Kentucky kids deserve to grow and thrive free from abuse and neglect, and they depend on adults to keep them safe. Many settings where children are cared for require some type of background check, but the screenings and requirements vary. Stronger background checks would help ensure that kids are safe in the care of professionals.
Senate Bill 236 seeks to close the gaps in background checks of adults who work with children at schools, summer camps, and in the home as babysitters or nannies.
Below, one parent shares her traumatic experience of having someone come into her family’s home and abuse their child. Though her son wouldn’t have been protected by the changes sought in SB 236, because the abuser had not been caught by the Cabinet for Health and Family Services nor the courts, she understands the importance of giving parents the information they need to know to make critical decisions to keep her child safe.
In October 2008 the ER Doctor at Kosair informed me that my son Jake, who was only 4 months old, had a broken arm and a broken leg. I sat there in that hospital trying to understand how this could have happened. I knew in my heart who did this, but tried so hard not to believe it. There’s no way the babysitter could have done this.
The ER nurse grabbed my arms, held me tight, and told me, “They’re coming. It’s going be a long night. Your son has spiral breaks. These are intentional breaks and your son is just a baby.”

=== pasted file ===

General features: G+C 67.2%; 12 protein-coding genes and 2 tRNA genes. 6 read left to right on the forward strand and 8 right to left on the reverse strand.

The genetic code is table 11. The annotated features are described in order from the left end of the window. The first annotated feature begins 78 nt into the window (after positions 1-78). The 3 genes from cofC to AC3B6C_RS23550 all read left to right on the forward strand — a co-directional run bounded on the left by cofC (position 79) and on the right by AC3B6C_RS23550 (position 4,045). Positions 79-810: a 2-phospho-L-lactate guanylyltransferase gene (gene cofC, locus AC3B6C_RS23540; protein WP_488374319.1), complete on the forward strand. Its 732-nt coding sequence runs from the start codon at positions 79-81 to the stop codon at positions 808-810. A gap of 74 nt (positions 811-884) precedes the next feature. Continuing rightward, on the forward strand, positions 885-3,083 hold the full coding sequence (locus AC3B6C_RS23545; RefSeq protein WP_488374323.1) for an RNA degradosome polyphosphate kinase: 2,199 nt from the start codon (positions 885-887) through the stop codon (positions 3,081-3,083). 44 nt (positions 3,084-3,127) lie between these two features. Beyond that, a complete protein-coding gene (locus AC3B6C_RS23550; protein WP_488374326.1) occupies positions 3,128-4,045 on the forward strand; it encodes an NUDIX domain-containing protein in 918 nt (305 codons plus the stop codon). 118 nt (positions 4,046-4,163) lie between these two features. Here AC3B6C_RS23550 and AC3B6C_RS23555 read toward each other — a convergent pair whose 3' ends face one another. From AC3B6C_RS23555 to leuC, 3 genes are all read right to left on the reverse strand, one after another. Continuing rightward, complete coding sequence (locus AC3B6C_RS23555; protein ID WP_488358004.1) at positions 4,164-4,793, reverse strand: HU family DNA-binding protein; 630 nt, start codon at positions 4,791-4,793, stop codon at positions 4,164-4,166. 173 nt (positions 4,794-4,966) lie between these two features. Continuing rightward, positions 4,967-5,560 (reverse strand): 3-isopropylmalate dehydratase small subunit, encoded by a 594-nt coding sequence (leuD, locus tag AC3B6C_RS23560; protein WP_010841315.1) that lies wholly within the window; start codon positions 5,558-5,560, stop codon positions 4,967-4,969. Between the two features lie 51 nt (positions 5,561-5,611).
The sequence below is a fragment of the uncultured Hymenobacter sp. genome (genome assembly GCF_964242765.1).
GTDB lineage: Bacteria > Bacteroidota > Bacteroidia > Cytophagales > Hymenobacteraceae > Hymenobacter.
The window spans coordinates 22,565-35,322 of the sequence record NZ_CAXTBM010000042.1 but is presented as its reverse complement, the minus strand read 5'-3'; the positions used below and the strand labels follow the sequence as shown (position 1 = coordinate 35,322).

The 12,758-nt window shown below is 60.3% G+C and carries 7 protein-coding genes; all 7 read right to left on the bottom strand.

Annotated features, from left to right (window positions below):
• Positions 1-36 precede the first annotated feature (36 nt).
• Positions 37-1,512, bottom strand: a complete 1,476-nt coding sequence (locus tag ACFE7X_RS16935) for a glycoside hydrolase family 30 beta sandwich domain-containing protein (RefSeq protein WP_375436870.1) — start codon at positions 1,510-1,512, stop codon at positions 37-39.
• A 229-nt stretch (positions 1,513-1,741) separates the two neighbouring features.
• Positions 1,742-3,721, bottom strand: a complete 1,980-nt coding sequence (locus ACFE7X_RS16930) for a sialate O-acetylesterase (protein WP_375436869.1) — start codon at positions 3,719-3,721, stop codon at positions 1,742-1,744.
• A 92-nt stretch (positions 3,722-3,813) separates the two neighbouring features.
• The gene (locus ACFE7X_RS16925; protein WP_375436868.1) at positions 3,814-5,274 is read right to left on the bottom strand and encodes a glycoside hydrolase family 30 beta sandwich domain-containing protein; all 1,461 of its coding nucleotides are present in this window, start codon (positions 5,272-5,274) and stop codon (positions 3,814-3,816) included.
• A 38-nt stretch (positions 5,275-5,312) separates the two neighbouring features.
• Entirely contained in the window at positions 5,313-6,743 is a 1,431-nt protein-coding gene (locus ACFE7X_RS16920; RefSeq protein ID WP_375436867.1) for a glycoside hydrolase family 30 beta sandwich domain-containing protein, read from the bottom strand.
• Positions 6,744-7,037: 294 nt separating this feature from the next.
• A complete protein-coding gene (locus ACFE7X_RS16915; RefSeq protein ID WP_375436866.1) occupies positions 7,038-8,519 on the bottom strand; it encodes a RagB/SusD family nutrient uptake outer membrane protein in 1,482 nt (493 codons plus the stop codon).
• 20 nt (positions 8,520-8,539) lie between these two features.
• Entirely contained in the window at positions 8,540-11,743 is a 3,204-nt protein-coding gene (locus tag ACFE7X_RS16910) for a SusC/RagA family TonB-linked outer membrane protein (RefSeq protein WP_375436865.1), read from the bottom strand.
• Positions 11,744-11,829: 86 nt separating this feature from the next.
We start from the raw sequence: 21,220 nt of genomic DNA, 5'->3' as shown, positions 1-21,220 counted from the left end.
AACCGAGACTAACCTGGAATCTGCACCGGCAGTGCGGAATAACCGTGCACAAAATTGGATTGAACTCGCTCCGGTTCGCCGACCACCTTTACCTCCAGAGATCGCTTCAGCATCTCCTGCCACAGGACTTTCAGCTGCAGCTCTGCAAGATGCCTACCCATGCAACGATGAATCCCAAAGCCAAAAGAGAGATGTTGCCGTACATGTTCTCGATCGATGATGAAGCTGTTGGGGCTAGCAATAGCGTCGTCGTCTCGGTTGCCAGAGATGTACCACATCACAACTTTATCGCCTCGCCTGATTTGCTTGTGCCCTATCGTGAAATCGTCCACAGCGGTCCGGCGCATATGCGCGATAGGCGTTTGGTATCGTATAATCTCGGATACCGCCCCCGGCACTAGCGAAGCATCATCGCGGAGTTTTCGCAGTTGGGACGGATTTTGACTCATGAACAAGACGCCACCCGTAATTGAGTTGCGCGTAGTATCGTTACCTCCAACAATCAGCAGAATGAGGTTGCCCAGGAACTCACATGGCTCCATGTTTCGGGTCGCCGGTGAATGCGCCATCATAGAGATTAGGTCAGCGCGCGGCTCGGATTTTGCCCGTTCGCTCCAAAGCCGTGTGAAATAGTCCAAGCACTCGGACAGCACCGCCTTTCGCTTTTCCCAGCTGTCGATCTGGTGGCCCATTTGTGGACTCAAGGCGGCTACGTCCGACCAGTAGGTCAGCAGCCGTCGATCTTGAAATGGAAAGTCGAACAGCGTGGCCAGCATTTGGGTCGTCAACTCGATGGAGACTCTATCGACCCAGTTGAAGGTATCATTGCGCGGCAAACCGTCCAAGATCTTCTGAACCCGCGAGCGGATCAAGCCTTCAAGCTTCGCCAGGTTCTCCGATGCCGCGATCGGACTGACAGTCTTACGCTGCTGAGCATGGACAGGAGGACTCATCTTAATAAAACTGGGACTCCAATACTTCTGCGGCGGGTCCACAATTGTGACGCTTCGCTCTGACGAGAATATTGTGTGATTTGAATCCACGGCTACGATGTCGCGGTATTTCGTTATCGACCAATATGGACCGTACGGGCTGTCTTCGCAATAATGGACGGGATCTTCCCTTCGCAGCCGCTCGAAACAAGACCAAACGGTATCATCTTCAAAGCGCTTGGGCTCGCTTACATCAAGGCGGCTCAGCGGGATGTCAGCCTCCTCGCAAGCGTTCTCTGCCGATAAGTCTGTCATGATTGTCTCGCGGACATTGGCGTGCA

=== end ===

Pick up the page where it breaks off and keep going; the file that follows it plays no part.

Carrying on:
Still in such denial, I’m thinking who’s coming? I just wasn’t getting it. As the night turned into the next day, they did come. “They,” I found out, were more doctors, nurses, police, and child protective services. Through the questioning and investigation, Dr. Melissa Currie from the Pediatric Forensic Department informed us that not only did Jake have a broken arm and leg, but also an older break in his leg that was healing. She also informed us that YES the babysitter was responsible for Jake’s injuries and that she had a history of abuse with her own children – a history that was only found during the investigation of Jake’s injuries.
A mother’s worse nightmare just came true. This was my nightmare and now my baby was a statistic. Jake was abused by the babysitter.
Just because you’re happily married, have a college education, go to church, or eat family meals together does not exclude you from child abuse. Our family is proof that child abuse is real and can happen to anyone.
I do believe in all my heart that SB 236 could provide a useful tool for parents as they choose child care. It may even prevent another mother from going through the nightmare that I did.
Lori testified on SB 236 at the Senate Health and Welfare Committee on March 1st and the House Health and Family Services Committee. It passed the Kentucky Senate and House committee unanimously. It now awaits approval on the Kentucky House floor.
Track SB 236’s progress throughout the 2017 Kentucky General Assembly on our bill tracker.
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